https://en.wikipedia.org/wiki/Water_injection_(engine)

        2. AvatarBy Matt White on

          Guess I misremembered the ethanol bit. Meth injection is a solid and proven way to boost power. The P-40 used it, probably where they got the idea, and so did the 109. The Germans were really fond of MW50 a 50/50 water Meth mix that gave a big boost to power as long as the tank lasted. It’s still used today on high boost tuner cars.

          Maybe someone can come up with ethanol blended fuel. They have the ability to make E85. It’s not hard. Someone just has to think of it. Maybe Courtney could think of it. Or a cat engineer has a happy accident. Methanol and ethanol sound similar after all. Sounds like a fun plot point, maybe one of Ben’s cat crew chiefs overhear him and Dixon talking about methanol and mishears it. They mix some moonshine grade seep into gas and it works. Courtney was drunkenly blathering on about the therapeutic properties of ethanol and they put two and two together.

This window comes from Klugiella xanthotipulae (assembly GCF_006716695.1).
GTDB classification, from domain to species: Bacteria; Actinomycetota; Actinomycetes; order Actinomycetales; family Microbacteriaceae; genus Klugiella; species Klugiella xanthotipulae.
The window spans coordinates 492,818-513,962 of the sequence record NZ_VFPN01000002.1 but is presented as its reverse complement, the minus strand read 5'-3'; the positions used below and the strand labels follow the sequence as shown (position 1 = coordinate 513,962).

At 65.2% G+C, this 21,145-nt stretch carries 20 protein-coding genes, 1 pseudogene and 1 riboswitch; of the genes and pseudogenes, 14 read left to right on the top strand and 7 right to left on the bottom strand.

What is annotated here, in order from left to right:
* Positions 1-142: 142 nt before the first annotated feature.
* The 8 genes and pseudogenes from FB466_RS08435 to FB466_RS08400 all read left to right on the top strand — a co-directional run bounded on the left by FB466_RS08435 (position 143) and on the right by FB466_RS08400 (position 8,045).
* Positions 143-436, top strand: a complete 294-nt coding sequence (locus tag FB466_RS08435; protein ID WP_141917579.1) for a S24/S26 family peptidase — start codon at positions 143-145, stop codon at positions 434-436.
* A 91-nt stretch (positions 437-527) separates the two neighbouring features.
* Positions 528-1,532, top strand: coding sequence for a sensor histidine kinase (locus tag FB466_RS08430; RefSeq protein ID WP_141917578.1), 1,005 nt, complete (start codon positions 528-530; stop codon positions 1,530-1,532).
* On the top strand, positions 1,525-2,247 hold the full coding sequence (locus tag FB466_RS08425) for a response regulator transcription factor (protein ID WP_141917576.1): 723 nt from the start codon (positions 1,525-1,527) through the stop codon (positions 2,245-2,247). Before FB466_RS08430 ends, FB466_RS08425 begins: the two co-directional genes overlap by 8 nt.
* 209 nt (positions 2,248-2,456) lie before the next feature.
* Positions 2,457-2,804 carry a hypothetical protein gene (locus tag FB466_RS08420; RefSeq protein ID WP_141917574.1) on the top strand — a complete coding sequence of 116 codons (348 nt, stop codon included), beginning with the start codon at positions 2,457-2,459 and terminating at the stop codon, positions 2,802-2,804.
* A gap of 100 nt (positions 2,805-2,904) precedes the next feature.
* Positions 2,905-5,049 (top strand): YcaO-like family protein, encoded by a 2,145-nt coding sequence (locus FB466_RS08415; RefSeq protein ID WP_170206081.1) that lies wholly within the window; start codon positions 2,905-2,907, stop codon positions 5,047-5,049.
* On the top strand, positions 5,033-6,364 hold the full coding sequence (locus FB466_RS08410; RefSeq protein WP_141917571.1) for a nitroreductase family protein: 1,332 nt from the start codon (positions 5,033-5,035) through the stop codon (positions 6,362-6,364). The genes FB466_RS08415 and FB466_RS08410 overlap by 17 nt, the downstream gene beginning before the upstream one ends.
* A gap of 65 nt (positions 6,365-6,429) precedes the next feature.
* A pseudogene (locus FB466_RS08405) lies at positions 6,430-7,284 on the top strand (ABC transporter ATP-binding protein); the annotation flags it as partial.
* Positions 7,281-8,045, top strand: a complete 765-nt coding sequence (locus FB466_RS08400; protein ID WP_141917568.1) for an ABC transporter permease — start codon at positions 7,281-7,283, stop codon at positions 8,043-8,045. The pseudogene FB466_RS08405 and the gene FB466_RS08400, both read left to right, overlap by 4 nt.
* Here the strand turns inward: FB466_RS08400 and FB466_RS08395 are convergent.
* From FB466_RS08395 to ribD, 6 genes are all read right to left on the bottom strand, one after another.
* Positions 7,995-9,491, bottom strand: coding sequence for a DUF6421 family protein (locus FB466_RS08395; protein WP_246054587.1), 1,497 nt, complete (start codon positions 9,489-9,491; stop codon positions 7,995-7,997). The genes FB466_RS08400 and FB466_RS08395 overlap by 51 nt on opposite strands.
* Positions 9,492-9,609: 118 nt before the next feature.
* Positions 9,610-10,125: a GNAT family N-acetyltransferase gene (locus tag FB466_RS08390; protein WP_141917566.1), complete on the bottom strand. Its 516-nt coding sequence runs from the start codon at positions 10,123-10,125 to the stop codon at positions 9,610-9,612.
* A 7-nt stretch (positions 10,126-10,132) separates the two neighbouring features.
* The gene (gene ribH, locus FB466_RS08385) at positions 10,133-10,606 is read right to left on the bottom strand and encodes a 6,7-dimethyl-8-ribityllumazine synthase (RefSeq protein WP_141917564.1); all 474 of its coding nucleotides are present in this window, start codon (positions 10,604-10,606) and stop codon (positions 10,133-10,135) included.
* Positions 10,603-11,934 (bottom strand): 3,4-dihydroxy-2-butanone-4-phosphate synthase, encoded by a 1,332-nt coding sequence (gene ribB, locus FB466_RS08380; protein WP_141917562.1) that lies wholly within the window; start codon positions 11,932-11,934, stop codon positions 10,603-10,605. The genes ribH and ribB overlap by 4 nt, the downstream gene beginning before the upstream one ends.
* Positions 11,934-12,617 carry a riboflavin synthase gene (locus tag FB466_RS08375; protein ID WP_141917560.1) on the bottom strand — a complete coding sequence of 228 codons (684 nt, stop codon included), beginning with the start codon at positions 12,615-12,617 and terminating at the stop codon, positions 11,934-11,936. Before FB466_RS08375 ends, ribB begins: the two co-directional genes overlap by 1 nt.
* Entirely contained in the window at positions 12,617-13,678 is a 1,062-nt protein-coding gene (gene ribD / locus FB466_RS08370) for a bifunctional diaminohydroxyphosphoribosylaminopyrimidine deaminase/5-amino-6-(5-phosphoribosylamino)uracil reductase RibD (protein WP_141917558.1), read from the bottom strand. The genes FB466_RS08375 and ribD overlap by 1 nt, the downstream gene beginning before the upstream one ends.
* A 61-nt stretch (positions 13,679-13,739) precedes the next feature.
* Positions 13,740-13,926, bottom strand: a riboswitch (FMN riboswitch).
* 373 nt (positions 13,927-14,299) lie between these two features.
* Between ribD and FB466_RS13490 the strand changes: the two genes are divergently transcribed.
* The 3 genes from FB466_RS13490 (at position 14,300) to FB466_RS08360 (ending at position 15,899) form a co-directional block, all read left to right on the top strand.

Reply
          1. AvatarBy donald j johnson on

            Don’t gorget the major problem with merhajol where it is gery hard on rubber tubing and could could cause probkems withour sufficient maintainance.

          2. AvatarBy donald johnson on

            Don’t forget the major problem with methanol where it is very hard on rubber tubing and could could cause problems without sufficient maintenance.
            I sometimes hate my cellphone. Text is so small that I callot see the mistakes until I get on a PC